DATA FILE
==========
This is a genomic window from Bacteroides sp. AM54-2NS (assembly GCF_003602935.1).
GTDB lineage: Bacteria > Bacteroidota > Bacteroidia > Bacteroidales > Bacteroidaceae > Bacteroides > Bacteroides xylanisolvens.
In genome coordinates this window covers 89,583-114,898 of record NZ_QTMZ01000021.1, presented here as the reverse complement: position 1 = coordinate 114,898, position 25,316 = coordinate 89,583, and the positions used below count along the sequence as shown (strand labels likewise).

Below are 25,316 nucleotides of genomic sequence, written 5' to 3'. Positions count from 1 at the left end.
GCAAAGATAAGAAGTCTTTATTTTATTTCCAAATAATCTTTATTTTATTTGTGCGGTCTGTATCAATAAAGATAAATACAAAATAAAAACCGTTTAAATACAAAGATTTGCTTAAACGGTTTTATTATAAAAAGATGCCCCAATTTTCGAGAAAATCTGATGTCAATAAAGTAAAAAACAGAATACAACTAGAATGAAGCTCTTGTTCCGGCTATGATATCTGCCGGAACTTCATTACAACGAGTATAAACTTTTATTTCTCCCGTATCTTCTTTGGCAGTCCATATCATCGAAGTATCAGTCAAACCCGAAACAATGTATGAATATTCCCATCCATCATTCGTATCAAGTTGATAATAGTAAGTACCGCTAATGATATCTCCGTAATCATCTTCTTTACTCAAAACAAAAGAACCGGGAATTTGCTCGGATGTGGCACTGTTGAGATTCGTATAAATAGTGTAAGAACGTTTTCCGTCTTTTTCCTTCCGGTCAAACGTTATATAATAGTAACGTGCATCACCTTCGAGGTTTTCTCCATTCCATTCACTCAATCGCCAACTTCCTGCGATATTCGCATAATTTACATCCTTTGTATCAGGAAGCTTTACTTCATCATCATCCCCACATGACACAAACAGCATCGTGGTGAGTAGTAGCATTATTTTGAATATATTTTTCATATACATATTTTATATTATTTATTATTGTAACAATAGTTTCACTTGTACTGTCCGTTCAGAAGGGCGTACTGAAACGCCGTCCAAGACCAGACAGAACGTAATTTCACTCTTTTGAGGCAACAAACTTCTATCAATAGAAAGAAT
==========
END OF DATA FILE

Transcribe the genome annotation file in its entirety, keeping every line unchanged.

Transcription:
This is a genomic window from Bacteroides sp. AM54-2NS (assembly GCF_003602935.1).
GTDB lineage: Bacteria > Bacteroidota > Bacteroidia > Bacteroidales > Bacteroidaceae > Bacteroides > Bacteroides xylanisolvens.
In genome coordinates this window covers 89,583-114,898 of record NZ_QTMZ01000021.1, presented here as the reverse complement: position 1 = coordinate 114,898, position 25,316 = coordinate 89,583, and the positions used below count along the sequence as shown (strand labels likewise).

Below are 25,316 nucleotides of genomic sequence, written 5' to 3'. Positions count from 1 at the left end.
GCAAAGATAAGAAGTCTTTATTTTATTTCCAAATAATCTTTATTTTATTTGTGCGGTCTGTATCAATAAAGATAAATACAAAATAAAAACCGTTTAAATACAAAGATTTGCTTAAACGGTTTTATTATAAAAAGATGCCCCAATTTTCGAGAAAATCTGATGTCAATAAAGTAAAAAACAGAATACAACTAGAATGAAGCTCTTGTTCCGGCTATGATATCTGCCGGAACTTCATTACAACGAGTATAAACTTTTATTTCTCCCGTATCTTCTTTGGCAGTCCATATCATCGAAGTATCAGTCAAACCCGAAACAATGTATGAATATTCCCATCCATCATTCGTATCAAGTTGATAATAGTAAGTACCGCTAATGATATCTCCGTAATCATCTTCTTTACTCAAAACAAAAGAACCGGGAATTTGCTCGGATGTGGCACTGTTGAGATTCGTATAAATAGTGTAAGAACGTTTTCCGTCTTTTTCCTTCCGGTCAAACGTTATATAATAGTAACGTGCATCACCTTCGAGGTTTTCTCCATTCCATTCACTCAATCGCCAACTTCCTGCGATATTCGCATAATTTACATCCTTTGTATCAGGAAGCTTTACTTCATCATCATCCCCACATGACACAAACAGCATCGTGGTGAGTAGTAGCATTATTTTGAATATATTTTTCATATACATATTTTATATTATTTATTATTGTAACAATAGTTTCACTTGTACTGTCCGTTCAGAAGGGCGTACTGAAACGCCGTCCAAGACCAGACAGAACGTAATTTCACTCTTTTGAGGCAACAAACTTCTATCAATAGAAAGAAT